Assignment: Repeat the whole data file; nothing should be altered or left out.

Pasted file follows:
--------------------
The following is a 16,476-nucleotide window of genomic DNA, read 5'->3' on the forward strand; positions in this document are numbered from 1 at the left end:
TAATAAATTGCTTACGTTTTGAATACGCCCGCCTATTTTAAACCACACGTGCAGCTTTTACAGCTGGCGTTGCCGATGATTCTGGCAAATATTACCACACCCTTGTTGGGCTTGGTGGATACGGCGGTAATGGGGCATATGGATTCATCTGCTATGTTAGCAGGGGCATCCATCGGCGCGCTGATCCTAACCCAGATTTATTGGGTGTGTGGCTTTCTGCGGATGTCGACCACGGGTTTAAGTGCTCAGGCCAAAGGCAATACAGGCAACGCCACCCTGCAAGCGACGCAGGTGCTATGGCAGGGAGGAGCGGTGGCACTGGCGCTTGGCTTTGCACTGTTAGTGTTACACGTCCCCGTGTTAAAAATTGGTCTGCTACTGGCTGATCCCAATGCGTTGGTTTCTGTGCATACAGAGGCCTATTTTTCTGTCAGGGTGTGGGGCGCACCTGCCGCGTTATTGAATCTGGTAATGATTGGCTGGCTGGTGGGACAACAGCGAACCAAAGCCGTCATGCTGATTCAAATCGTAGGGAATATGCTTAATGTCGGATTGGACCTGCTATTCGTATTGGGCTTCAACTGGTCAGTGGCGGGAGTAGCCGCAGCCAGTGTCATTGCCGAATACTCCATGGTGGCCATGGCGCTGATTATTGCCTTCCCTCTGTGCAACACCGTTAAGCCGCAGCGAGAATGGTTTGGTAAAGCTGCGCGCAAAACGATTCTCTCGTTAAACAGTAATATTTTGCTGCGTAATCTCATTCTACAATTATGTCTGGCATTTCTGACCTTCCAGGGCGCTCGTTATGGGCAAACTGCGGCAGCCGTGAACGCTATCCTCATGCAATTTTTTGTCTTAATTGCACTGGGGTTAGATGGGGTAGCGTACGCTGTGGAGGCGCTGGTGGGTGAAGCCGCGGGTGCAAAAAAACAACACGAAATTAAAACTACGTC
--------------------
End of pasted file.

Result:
The following is a 16,476-nucleotide window of genomic DNA, read 5'->3' on the forward strand; positions in this document are numbered from 1 at the left end:
TAATAAATTGCTTACGTTTTGAATACGCCCGCCTATTTTAAACCACACGTGCAGCTTTTACAGCTGGCGTTGCCGATGATTCTGGCAAATATTACCACACCCTTGTTGGGCTTGGTGGATACGGCGGTAATGGGGCATATGGATTCATCTGCTATGTTAGCAGGGGCATCCATCGGCGCGCTGATCCTAACCCAGATTTATTGGGTGTGTGGCTTTCTGCGGATGTCGACCACGGGTTTAAGTGCTCAGGCCAAAGGCAATACAGGCAACGCCACCCTGCAAGCGACGCAGGTGCTATGGCAGGGAGGAGCGGTGGCACTGGCGCTTGGCTTTGCACTGTTAGTGTTACACGTCCCCGTGTTAAAAATTGGTCTGCTACTGGCTGATCCCAATGCGTTGGTTTCTGTGCATACAGAGGCCTATTTTTCTGTCAGGGTGTGGGGCGCACCTGCCGCGTTATTGAATCTGGTAATGATTGGCTGGCTGGTGGGACAACAGCGAACCAAAGCCGTCATGCTGATTCAAATCGTAGGGAATATGCTTAATGTCGGATTGGACCTGCTATTCGTATTGGGCTTCAACTGGTCAGTGGCGGGAGTAGCCGCAGCCAGTGTCATTGCCGAATACTCCATGGTGGCCATGGCGCTGATTATTGCCTTCCCTCTGTGCAACACCGTTAAGCCGCAGCGAGAATGGTTTGGTAAAGCTGCGCGCAAAACGATTCTCTCGTTAAACAGTAATATTTTGCTGCGTAATCTCATTCTACAATTATGTCTGGCATTTCTGACCTTCCAGGGCGCTCGTTATGGGCAAACTGCGGCAGCCGTGAACGCTATCCTCATGCAATTTTTTGTCTTAATTGCACTGGGGTTAGATGGGGTAGCGTACGCTGTGGAGGCGCTGGTGGGTGAAGCCGCGGGTGCAAAAAAACAACACGAAATTAAAACTACGTC